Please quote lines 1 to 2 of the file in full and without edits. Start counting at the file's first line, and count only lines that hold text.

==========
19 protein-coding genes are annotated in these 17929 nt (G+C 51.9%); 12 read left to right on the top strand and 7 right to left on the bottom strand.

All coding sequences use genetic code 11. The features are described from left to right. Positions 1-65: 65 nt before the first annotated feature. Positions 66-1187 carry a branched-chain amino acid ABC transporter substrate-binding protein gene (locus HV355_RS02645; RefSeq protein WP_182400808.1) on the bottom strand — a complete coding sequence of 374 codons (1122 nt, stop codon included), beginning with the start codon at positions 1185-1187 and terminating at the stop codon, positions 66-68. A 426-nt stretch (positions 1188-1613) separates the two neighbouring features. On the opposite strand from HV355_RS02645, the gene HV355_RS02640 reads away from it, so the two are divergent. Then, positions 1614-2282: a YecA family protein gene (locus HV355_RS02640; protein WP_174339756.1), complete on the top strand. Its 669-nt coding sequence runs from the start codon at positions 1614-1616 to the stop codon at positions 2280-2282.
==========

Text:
19 protein-coding genes are annotated in these 17929 nt (G+C 51.9%); 12 read left to right on the top strand and 7 right to left on the bottom strand.

All coding sequences use genetic code 11. The features are described from left to right. Positions 1-65: 65 nt before the first annotated feature. Positions 66-1187 carry a branched-chain amino acid ABC transporter substrate-binding protein gene (locus HV355_RS02645; RefSeq protein WP_182400808.1) on the bottom strand — a complete coding sequence of 374 codons (1122 nt, stop codon included), beginning with the start codon at positions 1185-1187 and terminating at the stop codon, positions 66-68. A 426-nt stretch (positions 1188-1613) separates the two neighbouring features. On the opposite strand from HV355_RS02645, the gene HV355_RS02640 reads away from it, so the two are divergent. Then, positions 1614-2282: a YecA family protein gene (locus HV355_RS02640; protein WP_174339756.1), complete on the top strand. Its 669-nt coding sequence runs from the start codon at positions 1614-1616 to the stop codon at positions 2280-2282.